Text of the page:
5. We also propose that no regard be had to any other payments of compensation that have been made in particular cases. This is because we consider that this scheme is driven by the need for the HMG to make redress for its policy failings in this context, and it has not done so to date. Given that this is the rationale for the scheme, the establishment of the Redress Scheme should not be used as a reason for reducing funding for the Child Migrants Trust or the Family Restoration Fund, which funding serves different purposes.
6. The Panel has not specifically recommended that other institutions involved in the child migration programmes participate in the Redress Scheme. This is not because we do not consider that these institutions failed the child migrants: our report makes clear that we think they did. Rather, it is because we consider that HMG was primarily responsible and because we are keen to ensure that the Scheme is a simple one, in the hope that it can be effective soon, and make a real, immediate and lasting difference to the lives of the former child migrants. If HMG wishes to look to those other institutions for a contribution to the Redress Scheme, it will no doubt do so.
7. We make it clear that we are recommending the setting up of a Redress Scheme because of the particular context of the child migration programmes. One aspect of these programmes which makes them unique was that HMG failed to take steps to respond to the fact that the children were sent abroad, to countries where they would not have the protection of UK law. Different considerations may apply to contexts where the protection of UK law continues to apply to children.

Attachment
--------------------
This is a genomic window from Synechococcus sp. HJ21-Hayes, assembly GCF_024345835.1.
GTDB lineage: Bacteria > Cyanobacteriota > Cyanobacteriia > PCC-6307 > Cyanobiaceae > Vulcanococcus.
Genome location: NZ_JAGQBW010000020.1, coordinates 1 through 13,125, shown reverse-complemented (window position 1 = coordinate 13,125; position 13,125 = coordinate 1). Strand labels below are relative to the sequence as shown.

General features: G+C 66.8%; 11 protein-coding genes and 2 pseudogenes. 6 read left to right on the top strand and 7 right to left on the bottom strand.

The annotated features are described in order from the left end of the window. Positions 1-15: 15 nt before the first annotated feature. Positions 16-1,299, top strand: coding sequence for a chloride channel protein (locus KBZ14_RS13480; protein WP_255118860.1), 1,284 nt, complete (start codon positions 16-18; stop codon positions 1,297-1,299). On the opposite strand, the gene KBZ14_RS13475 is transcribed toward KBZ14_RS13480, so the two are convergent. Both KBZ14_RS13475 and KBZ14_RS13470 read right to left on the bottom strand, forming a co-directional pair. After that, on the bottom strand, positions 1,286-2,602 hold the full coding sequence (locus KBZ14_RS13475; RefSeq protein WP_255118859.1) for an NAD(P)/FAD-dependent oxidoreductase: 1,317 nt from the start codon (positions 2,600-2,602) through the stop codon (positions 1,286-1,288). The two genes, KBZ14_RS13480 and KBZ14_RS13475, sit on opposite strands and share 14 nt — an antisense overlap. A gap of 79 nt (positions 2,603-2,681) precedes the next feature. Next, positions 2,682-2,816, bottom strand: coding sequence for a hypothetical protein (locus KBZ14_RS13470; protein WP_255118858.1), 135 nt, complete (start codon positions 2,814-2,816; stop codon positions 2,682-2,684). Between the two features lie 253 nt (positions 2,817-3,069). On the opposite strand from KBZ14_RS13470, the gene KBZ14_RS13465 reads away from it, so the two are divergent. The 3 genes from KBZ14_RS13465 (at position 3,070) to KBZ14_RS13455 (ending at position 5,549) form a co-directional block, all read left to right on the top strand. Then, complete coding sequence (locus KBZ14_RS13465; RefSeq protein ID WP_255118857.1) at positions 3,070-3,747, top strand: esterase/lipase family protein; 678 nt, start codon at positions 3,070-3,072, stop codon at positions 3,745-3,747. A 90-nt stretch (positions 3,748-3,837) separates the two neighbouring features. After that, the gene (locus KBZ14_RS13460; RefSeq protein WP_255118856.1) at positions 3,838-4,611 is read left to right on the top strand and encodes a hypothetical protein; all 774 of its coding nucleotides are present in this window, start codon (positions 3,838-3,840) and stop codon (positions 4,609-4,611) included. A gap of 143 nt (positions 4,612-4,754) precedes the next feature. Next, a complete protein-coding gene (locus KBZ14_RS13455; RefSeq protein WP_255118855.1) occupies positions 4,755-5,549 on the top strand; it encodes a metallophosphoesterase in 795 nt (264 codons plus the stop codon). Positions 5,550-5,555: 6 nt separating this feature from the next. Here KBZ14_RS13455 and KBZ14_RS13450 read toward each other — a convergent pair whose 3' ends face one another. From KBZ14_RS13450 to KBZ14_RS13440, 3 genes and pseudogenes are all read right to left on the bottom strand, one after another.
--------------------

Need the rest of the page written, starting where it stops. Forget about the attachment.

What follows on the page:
Recommendation 2: Further institutional apologies
8. We are troubled by the amount of time it took successive British Governments to acknowledge the full responsibility of HMG for the fate of the child migrants. It has taken years for the former child migrants to have the truth of their experience recognised. This truth was clear from the Government’s own documents, kept in the National Archives.
9. Through the national apology given in 2010, the evidence provided to the Inquiry and the apologies repeated before us, the British Government has now accepted the failings of the child migration programmes including in part with respect to the risk of sexual abuse. We do not consider it appropriate to recommend that they make any further acknowledgement of or apology for the failings that took place.
10. However we do consider that implementing the Redress Scheme is an essential component of the British Government continuing to accept responsibility for the abuses suffered by child migrants, including sexual abuse.
11. As we have set out in the institution-specific sections of the report, some institutions have still not apologised for their role in the child migration programmes. We recommend that they do so, as soon as possible. We recommend that they make such apologies not only through public statements but specifically to those child migrants for whose migration they were responsible.